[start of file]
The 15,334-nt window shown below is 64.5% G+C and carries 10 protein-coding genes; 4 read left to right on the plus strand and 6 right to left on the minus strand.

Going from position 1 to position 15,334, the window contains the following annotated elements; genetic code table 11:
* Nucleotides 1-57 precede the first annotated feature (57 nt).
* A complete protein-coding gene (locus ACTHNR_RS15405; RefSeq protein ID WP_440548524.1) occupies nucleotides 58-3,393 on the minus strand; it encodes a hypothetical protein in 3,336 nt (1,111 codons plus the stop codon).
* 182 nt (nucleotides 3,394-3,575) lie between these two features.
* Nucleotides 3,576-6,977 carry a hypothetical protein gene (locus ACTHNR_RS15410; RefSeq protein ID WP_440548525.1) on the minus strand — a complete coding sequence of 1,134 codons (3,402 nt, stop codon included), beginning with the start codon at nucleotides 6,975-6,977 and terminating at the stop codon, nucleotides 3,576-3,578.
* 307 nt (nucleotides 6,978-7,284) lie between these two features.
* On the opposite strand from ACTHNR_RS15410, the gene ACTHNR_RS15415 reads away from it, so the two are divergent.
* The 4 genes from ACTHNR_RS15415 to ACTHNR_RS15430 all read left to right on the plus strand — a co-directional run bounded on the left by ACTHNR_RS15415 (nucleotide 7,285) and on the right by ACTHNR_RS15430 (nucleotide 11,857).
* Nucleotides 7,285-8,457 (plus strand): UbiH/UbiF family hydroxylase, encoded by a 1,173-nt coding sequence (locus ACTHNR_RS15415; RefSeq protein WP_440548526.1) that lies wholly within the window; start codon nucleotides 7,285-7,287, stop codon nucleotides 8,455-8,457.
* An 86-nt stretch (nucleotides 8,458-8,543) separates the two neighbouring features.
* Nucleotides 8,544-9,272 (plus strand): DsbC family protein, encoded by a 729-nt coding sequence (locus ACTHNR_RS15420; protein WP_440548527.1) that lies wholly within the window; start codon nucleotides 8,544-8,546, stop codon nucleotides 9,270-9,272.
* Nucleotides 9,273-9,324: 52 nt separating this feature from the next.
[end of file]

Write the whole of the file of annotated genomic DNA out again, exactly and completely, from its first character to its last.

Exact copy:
The 15,334-nt window shown below is 64.5% G+C and carries 10 protein-coding genes; 4 read left to right on the plus strand and 6 right to left on the minus strand.

Going from position 1 to position 15,334, the window contains the following annotated elements; genetic code table 11:
* Nucleotides 1-57 precede the first annotated feature (57 nt).
* A complete protein-coding gene (locus ACTHNR_RS15405; RefSeq protein ID WP_440548524.1) occupies nucleotides 58-3,393 on the minus strand; it encodes a hypothetical protein in 3,336 nt (1,111 codons plus the stop codon).
* 182 nt (nucleotides 3,394-3,575) lie between these two features.
* Nucleotides 3,576-6,977 carry a hypothetical protein gene (locus ACTHNR_RS15410; RefSeq protein ID WP_440548525.1) on the minus strand — a complete coding sequence of 1,134 codons (3,402 nt, stop codon included), beginning with the start codon at nucleotides 6,975-6,977 and terminating at the stop codon, nucleotides 3,576-3,578.
* 307 nt (nucleotides 6,978-7,284) lie between these two features.
* On the opposite strand from ACTHNR_RS15410, the gene ACTHNR_RS15415 reads away from it, so the two are divergent.
* The 4 genes from ACTHNR_RS15415 to ACTHNR_RS15430 all read left to right on the plus strand — a co-directional run bounded on the left by ACTHNR_RS15415 (nucleotide 7,285) and on the right by ACTHNR_RS15430 (nucleotide 11,857).
* Nucleotides 7,285-8,457 (plus strand): UbiH/UbiF family hydroxylase, encoded by a 1,173-nt coding sequence (locus ACTHNR_RS15415; RefSeq protein WP_440548526.1) that lies wholly within the window; start codon nucleotides 7,285-7,287, stop codon nucleotides 8,455-8,457.
* An 86-nt stretch (nucleotides 8,458-8,543) separates the two neighbouring features.
* Nucleotides 8,544-9,272 (plus strand): DsbC family protein, encoded by a 729-nt coding sequence (locus ACTHNR_RS15420; protein WP_440548527.1) that lies wholly within the window; start codon nucleotides 8,544-8,546, stop codon nucleotides 9,270-9,272.
* Nucleotides 9,273-9,324: 52 nt separating this feature from the next.